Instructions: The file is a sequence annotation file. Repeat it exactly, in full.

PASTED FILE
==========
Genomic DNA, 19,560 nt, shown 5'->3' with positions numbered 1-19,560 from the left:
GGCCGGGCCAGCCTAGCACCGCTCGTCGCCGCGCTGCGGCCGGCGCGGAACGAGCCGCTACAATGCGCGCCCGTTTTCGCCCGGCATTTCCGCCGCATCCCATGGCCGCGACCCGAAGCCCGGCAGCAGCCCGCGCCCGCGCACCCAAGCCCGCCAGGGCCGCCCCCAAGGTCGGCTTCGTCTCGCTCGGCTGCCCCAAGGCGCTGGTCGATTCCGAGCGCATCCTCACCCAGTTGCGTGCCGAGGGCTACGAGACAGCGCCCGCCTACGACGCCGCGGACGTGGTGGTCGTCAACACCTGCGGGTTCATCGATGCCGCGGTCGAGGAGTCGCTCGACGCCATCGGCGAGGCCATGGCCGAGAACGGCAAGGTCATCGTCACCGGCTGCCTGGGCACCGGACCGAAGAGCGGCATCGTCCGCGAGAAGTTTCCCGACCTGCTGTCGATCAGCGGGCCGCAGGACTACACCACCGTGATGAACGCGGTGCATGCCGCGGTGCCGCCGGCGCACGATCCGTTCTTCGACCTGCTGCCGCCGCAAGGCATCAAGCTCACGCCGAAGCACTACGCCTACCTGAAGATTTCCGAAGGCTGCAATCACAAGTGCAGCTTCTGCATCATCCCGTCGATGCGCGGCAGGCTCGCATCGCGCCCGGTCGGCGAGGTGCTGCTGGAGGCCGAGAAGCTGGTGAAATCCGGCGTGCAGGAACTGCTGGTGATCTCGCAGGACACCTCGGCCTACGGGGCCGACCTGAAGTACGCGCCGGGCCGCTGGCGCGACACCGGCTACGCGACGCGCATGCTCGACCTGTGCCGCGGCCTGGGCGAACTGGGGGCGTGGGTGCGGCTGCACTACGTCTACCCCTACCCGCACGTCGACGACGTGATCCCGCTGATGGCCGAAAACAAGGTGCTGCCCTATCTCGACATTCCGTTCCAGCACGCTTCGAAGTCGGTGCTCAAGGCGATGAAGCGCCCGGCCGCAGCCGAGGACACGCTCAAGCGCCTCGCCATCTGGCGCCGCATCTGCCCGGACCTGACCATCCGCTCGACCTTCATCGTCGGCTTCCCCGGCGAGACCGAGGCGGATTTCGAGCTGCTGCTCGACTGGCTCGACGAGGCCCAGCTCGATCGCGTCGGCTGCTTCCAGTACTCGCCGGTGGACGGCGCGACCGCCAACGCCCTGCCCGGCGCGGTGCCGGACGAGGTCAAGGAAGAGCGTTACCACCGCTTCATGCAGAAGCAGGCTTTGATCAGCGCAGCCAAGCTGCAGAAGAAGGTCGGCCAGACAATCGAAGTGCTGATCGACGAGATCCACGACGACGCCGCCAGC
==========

Genomic DNA, 19,560 nt, shown 5'->3' with positions numbered 1-19,560 from the left:
GGCCGGGCCAGCCTAGCACCGCTCGTCGCCGCGCTGCGGCCGGCGCGGAACGAGCCGCTACAATGCGCGCCCGTTTTCGCCCGGCATTTCCGCCGCATCCCATGGCCGCGACCCGAAGCCCGGCAGCAGCCCGCGCCCGCGCACCCAAGCCCGCCAGGGCCGCCCCCAAGGTCGGCTTCGTCTCGCTCGGCTGCCCCAAGGCGCTGGTCGATTCCGAGCGCATCCTCACCCAGTTGCGTGCCGAGGGCTACGAGACAGCGCCCGCCTACGACGCCGCGGACGTGGTGGTCGTCAACACCTGCGGGTTCATCGATGCCGCGGTCGAGGAGTCGCTCGACGCCATCGGCGAGGCCATGGCCGAGAACGGCAAGGTCATCGTCACCGGCTGCCTGGGCACCGGACCGAAGAGCGGCATCGTCCGCGAGAAGTTTCCCGACCTGCTGTCGATCAGCGGGCCGCAGGACTACACCACCGTGATGAACGCGGTGCATGCCGCGGTGCCGCCGGCGCACGATCCGTTCTTCGACCTGCTGCCGCCGCAAGGCATCAAGCTCACGCCGAAGCACTACGCCTACCTGAAGATTTCCGAAGGCTGCAATCACAAGTGCAGCTTCTGCATCATCCCGTCGATGCGCGGCAGGCTCGCATCGCGCCCGGTCGGCGAGGTGCTGCTGGAGGCCGAGAAGCTGGTGAAATCCGGCGTGCAGGAACTGCTGGTGATCTCGCAGGACACCTCGGCCTACGGGGCCGACCTGAAGTACGCGCCGGGCCGCTGGCGCGACACCGGCTACGCGACGCGCATGCTCGACCTGTGCCGCGGCCTGGGCGAACTGGGGGCGTGGGTGCGGCTGCACTACGTCTACCCCTACCCGCACGTCGACGACGTGATCCCGCTGATGGCCGAAAACAAGGTGCTGCCCTATCTCGACATTCCGTTCCAGCACGCTTCGAAGTCGGTGCTCAAGGCGATGAAGCGCCCGGCCGCAGCCGAGGACACGCTCAAGCGCCTCGCCATCTGGCGCCGCATCTGCCCGGACCTGACCATCCGCTCGACCTTCATCGTCGGCTTCCCCGGCGAGACCGAGGCGGATTTCGAGCTGCTGCTCGACTGGCTCGACGAGGCCCAGCTCGATCGCGTCGGCTGCTTCCAGTACTCGCCGGTGGACGGCGCGACCGCCAACGCCCTGCCCGGCGCGGTGCCGGACGAGGTCAAGGAAGAGCGTTACCACCGCTTCATGCAGAAGCAGGCTTTGATCAGCGCAGCCAAGCTGCAGAAGAAGGTCGGCCAGACAATCGAAGTGCTGATCGACGAGATCCACGACGACGCCGCCAGC